How to Structure a Tribe

What is Domain Driven Design?

Microservices have a symbiotic relationship with domain-driven design (DDD) — a design approach where the business domain is carefully modeled in software and evolved over time, independently of the plumbing that makes the system work. I see this pattern coming up more and more in the field in conjunction with streaming as well as search capabilities. Everybody is talking about creating an agile and flexible architecture with microservices, a term that is used today in many different contexts. Although microservices are not a free lunch, they do provide many benefits, including decoupling. Decoupling is the process of organizing a system around business capabilities to form an architecture that is decentralized.

  • Agree on a language
  • Express it in shared models
  • Embrace complexity
  • Separate models in contexts
  • … and evolve them continuously
  • Concurrency: ensuring users can work in parallel without un-necessarily affecting each other
  • Complexity: large complex aggregates or asynchronous processes (often necessary for Eventual Business Rules) can increase maintenance costs and reliability of software applications
  • Performance: optimizing the responsiveness of the system by not having to load and save large data payloads from the database

Business-Led Pace Layering

I am inspired by MuleSoft API-Led connectivity pattern which also helps me to use to make a proposal later in this post on how to structure a tribe following DDD and Pace Layering.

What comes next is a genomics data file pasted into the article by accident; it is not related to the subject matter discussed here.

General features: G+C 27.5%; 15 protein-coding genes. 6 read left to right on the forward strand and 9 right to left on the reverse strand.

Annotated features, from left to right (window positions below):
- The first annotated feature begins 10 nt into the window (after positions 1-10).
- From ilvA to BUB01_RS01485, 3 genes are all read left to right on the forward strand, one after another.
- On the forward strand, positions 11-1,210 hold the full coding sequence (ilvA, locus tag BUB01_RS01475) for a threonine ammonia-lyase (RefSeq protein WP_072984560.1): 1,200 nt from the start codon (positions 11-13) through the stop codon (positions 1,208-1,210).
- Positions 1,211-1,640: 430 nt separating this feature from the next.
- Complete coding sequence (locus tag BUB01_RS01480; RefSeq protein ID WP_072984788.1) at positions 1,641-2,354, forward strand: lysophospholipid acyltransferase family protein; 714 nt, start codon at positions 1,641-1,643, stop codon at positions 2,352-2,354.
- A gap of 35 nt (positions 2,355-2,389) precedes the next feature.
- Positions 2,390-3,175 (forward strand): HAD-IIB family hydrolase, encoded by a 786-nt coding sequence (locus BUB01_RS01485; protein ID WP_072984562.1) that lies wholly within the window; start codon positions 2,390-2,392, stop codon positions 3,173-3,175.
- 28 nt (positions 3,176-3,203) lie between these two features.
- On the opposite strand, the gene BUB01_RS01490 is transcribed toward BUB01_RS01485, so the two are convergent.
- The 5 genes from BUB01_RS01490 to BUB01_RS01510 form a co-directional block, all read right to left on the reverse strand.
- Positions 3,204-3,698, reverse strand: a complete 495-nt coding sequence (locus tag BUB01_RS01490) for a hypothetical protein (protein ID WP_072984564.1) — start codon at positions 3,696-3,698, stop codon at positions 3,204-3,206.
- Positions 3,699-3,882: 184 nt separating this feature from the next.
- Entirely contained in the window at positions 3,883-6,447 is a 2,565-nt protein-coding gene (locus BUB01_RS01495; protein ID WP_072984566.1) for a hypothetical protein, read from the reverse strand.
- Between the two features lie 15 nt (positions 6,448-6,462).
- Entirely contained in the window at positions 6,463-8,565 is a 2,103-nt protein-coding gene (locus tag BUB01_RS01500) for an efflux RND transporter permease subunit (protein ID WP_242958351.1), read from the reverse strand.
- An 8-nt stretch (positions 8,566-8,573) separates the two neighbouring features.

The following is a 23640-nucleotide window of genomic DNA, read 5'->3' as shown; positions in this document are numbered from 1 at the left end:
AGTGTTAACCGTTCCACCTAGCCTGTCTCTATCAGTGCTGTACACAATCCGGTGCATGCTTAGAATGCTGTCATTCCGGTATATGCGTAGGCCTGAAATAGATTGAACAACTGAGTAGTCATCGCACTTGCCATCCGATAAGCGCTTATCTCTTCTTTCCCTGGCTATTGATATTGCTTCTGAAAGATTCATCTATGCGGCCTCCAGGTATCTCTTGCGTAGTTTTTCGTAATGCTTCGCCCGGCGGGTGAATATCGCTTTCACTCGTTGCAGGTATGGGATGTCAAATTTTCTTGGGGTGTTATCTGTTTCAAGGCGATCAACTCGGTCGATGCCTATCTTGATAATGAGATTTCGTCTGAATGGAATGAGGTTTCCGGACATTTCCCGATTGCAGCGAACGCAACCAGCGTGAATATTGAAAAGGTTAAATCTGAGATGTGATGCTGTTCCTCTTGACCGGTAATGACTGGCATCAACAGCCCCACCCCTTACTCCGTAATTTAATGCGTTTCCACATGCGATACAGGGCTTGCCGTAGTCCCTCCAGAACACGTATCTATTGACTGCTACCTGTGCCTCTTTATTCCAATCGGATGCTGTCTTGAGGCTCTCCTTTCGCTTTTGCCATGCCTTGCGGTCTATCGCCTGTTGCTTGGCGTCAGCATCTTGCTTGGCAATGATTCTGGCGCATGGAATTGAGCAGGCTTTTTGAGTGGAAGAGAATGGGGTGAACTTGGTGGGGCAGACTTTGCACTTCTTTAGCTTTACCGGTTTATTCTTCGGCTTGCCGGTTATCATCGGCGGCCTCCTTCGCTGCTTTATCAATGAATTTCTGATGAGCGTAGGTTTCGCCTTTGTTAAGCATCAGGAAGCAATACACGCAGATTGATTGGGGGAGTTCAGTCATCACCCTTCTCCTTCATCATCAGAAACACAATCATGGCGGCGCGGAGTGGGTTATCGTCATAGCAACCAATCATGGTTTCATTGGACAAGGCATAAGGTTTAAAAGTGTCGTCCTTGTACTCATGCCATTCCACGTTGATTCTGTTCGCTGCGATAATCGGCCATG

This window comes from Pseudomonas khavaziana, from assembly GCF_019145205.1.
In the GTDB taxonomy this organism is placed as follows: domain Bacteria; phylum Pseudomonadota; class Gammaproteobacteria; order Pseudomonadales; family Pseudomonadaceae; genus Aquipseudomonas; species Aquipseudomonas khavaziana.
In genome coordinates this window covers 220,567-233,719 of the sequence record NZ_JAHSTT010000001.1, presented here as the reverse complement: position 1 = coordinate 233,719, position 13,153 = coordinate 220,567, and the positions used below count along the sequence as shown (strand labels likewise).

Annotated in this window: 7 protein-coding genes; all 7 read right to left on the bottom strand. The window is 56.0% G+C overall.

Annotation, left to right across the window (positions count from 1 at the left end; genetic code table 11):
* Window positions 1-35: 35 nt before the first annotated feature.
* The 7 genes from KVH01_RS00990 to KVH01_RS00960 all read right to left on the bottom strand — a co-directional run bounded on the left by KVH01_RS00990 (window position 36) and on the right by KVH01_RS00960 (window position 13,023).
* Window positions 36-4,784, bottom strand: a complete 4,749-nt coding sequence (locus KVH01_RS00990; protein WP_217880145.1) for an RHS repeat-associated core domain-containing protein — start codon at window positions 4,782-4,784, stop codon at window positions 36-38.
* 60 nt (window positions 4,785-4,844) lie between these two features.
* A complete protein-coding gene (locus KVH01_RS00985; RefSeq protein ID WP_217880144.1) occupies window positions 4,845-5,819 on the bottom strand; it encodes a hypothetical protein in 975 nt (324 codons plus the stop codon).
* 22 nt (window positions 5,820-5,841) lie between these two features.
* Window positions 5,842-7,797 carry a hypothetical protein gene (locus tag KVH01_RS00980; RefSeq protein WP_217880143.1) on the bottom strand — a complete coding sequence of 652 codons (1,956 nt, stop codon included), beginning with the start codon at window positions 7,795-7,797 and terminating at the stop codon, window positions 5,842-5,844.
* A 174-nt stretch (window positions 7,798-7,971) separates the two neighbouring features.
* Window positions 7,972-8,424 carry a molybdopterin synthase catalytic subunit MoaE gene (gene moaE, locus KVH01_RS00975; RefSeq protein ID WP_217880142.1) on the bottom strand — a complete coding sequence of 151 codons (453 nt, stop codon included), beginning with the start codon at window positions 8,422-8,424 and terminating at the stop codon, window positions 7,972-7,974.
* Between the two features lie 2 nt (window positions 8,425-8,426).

What is Connectivity Pattern?

In simplistic terms, API led connectivity pattern is a way to classify and build the different types of APIs used in an enterprise — while specifying the high level functionality they are expected to implement. There are three main categories (or layers) of APIs in the API led connectivity pattern:

  • Process APIs — These APIs interact with and shape data within a single system or across systems (breaking down data silos) and are created here without a dependence on the source systems from which that data originates, as well as the target channels through which that data is delivered.
  • Experience APIs — Experience APIs are the means by which data can be reconfigured so that it is most easily consumed by its intended audience, all from a common data source, rather than setting up separate point-to-point integrations for each channel. An Experience API is usually created with API-first design principles where the API is designed for the specific user experience in mind.
  • Increased re-usability of APIs (only one API per the intended usage)
  • Clearly outline the key life cycle elements of the API like Owner, frequency of change
  • Identify operational and monitoring requirements

A bit of Change

Before we get into using DDD and these layering, I am going to change the layers a bit into following model, I will give more example later

  • Process Microservices
  • System Microservices

Structuring Tribe using DDD and Business-Led Layering

The Spotify model is a people-driven, autonomous approach for scaling agile that emphasizes the importance of culture and network, also helps you to scale up your engineering teams. It has helped Spotify and other organizations increase innovation and productivity by focusing on purpose, autonomy, mastery, communication, accountability, and quality. The Spotify model isn’t a framework, as Spotify coach Henrik Kniberg noted, since it represents Spotify’s view on scaling from both a technical and cultural perspective. It’s one example of organizing multiple teams in a product development organization and stresses the need for culture and networks.



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